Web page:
Summer Camp Uses Dance to Teach Students Life Skills
American Anai Espinoza is in the eighth grade. This summer, she took part in a summer dance program called AileyCamp. Each morning, she and other campers would say several phrases together. Her favorite is this: "I am in control."
Espinoza said, "It makes me believe I have the power to choose the right thing."
AileyCamp was created in 1989 in Kansas City, Missouri by world-famous dancer and director Alvin Ailey. About 1,000 students in 10 U.S. states take part in AileyCamp every year. It is a free, six-week program aimed at young people in financial need or who have school, social or family difficulties.
In addition to dance, the camp introduces students to visual arts, creative writing and other communication skills. It also teaches them how to eat well, solve conflicts and become leaders, notes the camp's website.
Dianne Caroll Sales directs the AileyCamp in Atlanta, Georgia. When the camp over, the city's professional ballet company offers 10 students a full-tuition scholarship for a year of training. The scholarship can be renewed.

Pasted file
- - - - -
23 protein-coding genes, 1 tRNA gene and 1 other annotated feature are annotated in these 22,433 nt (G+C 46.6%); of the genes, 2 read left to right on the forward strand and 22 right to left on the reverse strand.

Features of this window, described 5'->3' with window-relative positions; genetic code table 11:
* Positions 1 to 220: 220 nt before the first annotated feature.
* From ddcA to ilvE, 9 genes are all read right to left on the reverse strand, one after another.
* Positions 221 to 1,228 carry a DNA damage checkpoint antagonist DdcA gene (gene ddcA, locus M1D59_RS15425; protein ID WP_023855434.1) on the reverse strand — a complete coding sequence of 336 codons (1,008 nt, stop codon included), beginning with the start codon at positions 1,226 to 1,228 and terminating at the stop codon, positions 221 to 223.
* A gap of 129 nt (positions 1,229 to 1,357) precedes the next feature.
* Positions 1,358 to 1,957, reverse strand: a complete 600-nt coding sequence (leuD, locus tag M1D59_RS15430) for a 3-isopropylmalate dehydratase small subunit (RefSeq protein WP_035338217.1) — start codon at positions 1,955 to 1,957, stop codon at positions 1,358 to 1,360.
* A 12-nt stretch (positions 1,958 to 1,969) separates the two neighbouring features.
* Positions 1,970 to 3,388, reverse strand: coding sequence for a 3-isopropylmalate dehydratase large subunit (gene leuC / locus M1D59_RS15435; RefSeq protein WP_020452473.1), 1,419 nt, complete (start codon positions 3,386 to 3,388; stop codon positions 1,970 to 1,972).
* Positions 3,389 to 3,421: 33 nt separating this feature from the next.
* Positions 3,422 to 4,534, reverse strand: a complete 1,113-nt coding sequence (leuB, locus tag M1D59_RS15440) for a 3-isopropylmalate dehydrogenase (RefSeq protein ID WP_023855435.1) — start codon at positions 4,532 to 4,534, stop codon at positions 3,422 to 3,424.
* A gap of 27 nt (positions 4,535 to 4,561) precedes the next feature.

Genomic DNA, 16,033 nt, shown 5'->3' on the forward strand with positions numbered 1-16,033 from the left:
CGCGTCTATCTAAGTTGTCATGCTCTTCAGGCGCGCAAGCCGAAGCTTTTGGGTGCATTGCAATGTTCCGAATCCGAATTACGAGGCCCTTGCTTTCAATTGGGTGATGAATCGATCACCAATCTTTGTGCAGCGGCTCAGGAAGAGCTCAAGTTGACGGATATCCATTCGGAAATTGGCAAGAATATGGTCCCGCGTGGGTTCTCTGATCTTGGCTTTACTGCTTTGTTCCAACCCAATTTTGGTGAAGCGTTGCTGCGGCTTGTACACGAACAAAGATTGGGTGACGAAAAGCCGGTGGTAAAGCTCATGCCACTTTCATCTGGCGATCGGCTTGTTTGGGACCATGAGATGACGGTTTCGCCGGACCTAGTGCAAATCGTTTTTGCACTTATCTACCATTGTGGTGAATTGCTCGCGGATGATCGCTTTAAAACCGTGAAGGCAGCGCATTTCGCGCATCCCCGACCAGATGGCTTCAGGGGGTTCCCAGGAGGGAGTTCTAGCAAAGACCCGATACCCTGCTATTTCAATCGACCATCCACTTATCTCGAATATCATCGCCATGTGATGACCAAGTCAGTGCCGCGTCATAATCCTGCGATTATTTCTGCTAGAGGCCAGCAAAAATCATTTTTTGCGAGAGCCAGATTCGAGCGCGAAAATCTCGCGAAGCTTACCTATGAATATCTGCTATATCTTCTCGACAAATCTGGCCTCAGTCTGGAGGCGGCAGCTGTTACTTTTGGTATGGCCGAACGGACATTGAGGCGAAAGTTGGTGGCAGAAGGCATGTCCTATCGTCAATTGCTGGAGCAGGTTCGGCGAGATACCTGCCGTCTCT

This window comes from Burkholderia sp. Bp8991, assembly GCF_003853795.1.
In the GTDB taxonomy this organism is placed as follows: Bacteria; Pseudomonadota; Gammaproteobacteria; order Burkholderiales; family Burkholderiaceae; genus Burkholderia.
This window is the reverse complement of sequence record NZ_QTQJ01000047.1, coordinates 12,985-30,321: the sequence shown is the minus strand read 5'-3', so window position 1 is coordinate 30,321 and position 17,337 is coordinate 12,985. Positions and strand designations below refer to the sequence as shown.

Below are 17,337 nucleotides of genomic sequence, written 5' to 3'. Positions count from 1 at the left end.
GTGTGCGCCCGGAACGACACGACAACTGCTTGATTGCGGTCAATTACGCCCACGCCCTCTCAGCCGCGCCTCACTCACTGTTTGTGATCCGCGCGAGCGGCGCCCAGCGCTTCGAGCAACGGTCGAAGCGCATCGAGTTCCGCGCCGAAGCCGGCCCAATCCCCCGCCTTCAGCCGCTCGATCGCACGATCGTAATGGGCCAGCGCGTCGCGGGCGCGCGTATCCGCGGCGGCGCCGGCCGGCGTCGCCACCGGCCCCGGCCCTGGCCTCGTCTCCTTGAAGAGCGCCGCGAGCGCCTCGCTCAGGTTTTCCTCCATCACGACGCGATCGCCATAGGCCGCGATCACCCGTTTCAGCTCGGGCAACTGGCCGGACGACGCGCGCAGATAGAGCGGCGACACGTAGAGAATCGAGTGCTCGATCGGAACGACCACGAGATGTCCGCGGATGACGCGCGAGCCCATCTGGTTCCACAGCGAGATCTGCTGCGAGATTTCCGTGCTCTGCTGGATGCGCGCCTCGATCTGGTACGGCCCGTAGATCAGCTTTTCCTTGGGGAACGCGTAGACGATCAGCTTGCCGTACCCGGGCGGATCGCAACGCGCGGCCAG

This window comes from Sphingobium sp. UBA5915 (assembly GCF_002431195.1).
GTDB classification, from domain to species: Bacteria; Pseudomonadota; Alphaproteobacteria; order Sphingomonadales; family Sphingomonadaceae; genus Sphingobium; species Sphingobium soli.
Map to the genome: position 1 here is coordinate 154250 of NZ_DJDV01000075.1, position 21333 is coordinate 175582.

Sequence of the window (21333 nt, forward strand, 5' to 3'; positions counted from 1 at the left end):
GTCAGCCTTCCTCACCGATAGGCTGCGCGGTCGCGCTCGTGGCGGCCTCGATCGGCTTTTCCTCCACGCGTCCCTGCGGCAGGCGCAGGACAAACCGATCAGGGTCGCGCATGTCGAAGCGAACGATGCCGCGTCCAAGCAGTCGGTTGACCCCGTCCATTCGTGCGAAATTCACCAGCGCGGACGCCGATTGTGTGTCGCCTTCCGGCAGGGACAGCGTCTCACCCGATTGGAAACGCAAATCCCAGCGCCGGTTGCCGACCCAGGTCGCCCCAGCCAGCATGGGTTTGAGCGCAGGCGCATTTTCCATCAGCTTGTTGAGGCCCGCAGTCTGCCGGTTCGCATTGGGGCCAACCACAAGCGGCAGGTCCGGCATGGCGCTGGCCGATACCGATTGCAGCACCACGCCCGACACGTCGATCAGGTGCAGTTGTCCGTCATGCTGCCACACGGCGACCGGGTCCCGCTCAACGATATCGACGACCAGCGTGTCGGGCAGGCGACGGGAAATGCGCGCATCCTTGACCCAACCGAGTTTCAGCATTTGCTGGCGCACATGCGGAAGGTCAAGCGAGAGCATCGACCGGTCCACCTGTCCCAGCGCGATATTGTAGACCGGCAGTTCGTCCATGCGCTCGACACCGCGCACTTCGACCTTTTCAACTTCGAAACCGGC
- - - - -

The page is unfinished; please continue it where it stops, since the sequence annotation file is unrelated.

Kameron Davis received one of those scholarships when he was a young man. He trained with the Atlanta Ballet for three years. Then he became a dance teacher. Davis said he does not think his mother could have paid for dance classes without the scholarship.
Davis said children at school made fun of him when he began dancing. AileyCamp, he said, offered him a safe place and increased his confidence. Today, he enjoys giving back to the program by helping new campers build their confidence, too.
It's an open door to finding new things, doing new things, Davis said. "When I got to AileyCamp, it just reassured me that, 'Hey, it's okay. Everybody is different. You shouldn't be judged by what you do just because not a lot of people do it.'"
I'm Ashley Thompson.